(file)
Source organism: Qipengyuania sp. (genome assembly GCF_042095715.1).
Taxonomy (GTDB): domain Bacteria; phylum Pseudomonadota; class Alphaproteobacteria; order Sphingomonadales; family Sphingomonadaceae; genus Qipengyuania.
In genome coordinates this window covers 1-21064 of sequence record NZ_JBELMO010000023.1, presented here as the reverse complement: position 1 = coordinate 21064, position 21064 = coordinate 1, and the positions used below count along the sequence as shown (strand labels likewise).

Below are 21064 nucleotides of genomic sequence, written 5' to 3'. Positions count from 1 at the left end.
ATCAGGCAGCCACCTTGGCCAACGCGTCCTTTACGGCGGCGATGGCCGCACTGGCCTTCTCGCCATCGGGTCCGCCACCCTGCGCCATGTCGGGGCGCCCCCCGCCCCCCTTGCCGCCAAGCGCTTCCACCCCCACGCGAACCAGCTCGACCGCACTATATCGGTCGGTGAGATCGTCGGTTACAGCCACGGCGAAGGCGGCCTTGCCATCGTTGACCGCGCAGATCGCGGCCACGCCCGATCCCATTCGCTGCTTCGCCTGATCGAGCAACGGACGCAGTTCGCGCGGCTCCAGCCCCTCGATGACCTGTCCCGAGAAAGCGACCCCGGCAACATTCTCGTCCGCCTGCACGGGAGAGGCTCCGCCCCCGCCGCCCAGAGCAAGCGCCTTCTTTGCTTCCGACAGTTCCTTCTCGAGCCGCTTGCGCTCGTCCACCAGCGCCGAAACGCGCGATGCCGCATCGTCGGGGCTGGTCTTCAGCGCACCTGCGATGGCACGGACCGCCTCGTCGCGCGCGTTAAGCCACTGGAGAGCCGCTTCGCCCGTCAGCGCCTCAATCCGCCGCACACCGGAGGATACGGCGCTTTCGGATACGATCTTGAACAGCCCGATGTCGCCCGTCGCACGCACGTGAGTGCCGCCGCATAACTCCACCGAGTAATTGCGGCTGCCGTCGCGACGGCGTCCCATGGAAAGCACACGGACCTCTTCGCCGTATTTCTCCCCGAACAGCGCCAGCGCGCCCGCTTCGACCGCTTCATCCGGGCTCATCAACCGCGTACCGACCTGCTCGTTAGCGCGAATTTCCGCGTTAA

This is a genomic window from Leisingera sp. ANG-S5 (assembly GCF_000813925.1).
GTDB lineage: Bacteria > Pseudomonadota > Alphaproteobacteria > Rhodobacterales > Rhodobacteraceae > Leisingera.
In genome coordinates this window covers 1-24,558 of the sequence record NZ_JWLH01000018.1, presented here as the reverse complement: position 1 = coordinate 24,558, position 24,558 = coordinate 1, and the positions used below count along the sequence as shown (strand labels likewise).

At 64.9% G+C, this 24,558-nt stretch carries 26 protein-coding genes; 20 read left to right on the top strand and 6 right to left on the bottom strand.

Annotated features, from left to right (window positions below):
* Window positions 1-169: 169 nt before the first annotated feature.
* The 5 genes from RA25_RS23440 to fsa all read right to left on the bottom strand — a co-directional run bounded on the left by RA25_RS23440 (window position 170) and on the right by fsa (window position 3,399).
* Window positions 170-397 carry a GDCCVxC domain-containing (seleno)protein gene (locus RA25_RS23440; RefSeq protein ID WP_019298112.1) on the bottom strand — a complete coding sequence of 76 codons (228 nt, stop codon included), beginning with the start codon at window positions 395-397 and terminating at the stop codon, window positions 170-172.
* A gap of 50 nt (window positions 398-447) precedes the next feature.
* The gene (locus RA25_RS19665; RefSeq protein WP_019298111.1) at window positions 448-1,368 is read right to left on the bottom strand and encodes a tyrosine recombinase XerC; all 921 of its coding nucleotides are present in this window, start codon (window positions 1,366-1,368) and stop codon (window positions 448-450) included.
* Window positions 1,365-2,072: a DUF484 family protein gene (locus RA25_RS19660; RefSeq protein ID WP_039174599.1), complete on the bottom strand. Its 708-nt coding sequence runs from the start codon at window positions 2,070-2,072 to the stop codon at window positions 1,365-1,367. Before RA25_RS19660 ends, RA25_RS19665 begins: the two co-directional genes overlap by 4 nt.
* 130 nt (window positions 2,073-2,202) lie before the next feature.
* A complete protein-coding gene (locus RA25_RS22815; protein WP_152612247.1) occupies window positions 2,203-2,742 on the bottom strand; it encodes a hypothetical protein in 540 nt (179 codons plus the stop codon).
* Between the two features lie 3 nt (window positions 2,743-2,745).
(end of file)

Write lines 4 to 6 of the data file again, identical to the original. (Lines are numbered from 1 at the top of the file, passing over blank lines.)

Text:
Below are 21064 nucleotides of genomic sequence, written 5' to 3'. Positions count from 1 at the left end.
ATCAGGCAGCCACCTTGGCCAACGCGTCCTTTACGGCGGCGATGGCCGCACTGGCCTTCTCGCCATCGGGTCCGCCACCCTGCGCCATGTCGGGGCGCCCCCCGCCCCCCTTGCCGCCAAGCGCTTCCACCCCCACGCGAACCAGCTCGACCGCACTATATCGGTCGGTGAGATCGTCGGTTACAGCCACGGCGAAGGCGGCCTTGCCATCGTTGACCGCGCAGATCGCGGCCACGCCCGATCCCATTCGCTGCTTCGCCTGATCGAGCAACGGACGCAGTTCGCGCGGCTCCAGCCCCTCGATGACCTGTCCCGAGAAAGCGACCCCGGCAACATTCTCGTCCGCCTGCACGGGAGAGGCTCCGCCCCCGCCGCCCAGAGCAAGCGCCTTCTTTGCTTCCGACAGTTCCTTCTCGAGCCGCTTGCGCTCGTCCACCAGCGCCGAAACGCGCGATGCCGCATCGTCGGGGCTGGTCTTCAGCGCACCTGCGATGGCACGGACCGCCTCGTCGCGCGCGTTAAGCCACTGGAGAGCCGCTTCGCCCGTCAGCGCCTCAATCCGCCGCACACCGGAGGATACGGCGCTTTCGGATACGATCTTGAACAGCCCGATGTCGCCCGTCGCACGCACGTGAGTGCCGCCGCATAACTCCACCGAGTAATTGCGGCTGCCGTCGCGACGGCGTCCCATGGAAAGCACACGGACCTCTTCGCCGTATTTCTCCCCGAACAGCGCCAGCGCGCCCGCTTCGACCGCTTCATCCGGGCTCATCAACCGCGTACCGACCTGCTCGTTAGCGCGAATTTCCGCGTTAA

This is a genomic window from Leisingera sp. ANG-S5 (assembly GCF_000813925.1).